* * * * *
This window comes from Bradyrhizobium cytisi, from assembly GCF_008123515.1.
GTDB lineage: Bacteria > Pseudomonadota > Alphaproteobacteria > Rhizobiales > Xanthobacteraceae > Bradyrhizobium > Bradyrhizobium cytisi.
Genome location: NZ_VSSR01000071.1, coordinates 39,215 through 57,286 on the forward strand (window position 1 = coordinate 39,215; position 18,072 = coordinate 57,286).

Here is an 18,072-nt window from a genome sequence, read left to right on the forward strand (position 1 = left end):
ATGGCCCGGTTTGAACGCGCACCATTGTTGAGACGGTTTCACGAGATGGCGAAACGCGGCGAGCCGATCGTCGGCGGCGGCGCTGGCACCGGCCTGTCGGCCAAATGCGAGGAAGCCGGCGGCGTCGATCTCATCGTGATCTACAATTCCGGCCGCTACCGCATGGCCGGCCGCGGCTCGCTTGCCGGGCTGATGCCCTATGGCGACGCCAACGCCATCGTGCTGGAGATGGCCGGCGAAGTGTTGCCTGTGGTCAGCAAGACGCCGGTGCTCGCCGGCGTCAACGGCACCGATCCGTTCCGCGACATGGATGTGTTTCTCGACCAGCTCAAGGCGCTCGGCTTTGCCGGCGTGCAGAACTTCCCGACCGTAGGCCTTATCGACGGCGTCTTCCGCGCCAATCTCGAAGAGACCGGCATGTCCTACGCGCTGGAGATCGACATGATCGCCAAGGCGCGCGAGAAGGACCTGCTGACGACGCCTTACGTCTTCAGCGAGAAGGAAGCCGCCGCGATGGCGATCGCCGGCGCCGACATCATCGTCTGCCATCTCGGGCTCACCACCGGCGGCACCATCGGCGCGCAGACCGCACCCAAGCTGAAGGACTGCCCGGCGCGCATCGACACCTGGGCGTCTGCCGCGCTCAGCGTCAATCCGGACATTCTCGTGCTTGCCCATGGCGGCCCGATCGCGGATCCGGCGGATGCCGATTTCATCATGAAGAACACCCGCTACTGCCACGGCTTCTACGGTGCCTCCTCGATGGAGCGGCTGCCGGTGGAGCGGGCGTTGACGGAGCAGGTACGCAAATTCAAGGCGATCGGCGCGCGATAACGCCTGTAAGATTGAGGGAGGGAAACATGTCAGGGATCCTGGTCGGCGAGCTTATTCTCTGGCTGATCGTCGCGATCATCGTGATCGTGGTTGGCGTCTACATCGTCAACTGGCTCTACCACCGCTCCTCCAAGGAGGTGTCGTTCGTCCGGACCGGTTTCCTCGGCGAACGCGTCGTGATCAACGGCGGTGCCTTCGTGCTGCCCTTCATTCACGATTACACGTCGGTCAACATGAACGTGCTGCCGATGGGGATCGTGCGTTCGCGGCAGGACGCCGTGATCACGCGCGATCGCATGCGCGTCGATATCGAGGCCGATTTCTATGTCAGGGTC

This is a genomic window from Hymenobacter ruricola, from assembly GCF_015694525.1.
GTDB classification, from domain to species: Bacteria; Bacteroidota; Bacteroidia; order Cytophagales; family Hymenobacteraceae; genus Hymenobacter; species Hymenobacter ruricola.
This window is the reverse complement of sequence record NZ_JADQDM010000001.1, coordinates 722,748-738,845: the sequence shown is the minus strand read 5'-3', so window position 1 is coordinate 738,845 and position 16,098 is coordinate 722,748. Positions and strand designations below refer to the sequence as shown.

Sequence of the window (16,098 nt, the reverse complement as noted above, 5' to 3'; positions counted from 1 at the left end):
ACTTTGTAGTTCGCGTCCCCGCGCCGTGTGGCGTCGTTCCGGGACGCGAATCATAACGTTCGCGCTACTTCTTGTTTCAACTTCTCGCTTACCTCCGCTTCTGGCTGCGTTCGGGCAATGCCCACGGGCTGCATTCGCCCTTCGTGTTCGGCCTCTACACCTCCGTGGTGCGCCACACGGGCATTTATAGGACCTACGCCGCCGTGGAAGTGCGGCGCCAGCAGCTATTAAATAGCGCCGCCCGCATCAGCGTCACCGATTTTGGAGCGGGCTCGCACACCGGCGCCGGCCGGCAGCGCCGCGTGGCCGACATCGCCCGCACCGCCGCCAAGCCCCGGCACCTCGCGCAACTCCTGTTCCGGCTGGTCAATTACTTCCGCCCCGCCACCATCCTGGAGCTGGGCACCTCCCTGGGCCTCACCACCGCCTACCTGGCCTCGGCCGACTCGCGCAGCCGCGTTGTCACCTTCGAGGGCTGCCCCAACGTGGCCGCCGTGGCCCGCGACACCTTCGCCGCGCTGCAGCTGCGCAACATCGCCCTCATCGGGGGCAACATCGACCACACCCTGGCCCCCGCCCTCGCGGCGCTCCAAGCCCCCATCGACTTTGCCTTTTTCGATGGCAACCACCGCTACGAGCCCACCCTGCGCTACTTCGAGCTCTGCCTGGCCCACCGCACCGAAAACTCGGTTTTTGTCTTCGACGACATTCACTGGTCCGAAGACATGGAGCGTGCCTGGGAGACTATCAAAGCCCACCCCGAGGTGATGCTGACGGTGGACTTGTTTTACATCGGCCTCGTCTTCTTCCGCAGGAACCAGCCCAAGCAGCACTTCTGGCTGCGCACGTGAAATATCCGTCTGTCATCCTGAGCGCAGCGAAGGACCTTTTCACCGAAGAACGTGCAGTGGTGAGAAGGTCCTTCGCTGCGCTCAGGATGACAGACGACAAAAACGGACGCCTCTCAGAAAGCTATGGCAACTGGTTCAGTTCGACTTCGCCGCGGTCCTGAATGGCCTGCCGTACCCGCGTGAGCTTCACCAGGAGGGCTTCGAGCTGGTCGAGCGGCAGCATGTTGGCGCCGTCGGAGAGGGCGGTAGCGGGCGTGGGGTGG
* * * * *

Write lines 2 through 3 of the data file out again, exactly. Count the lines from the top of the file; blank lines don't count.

GTDB lineage: Bacteria > Pseudomonadota > Alphaproteobacteria > Rhizobiales > Xanthobacteraceae > Bradyrhizobium > Bradyrhizobium cytisi.
Genome location: NZ_VSSR01000071.1, coordinates 39,215 through 57,286 on the forward strand (window position 1 = coordinate 39,215; position 18,072 = coordinate 57,286).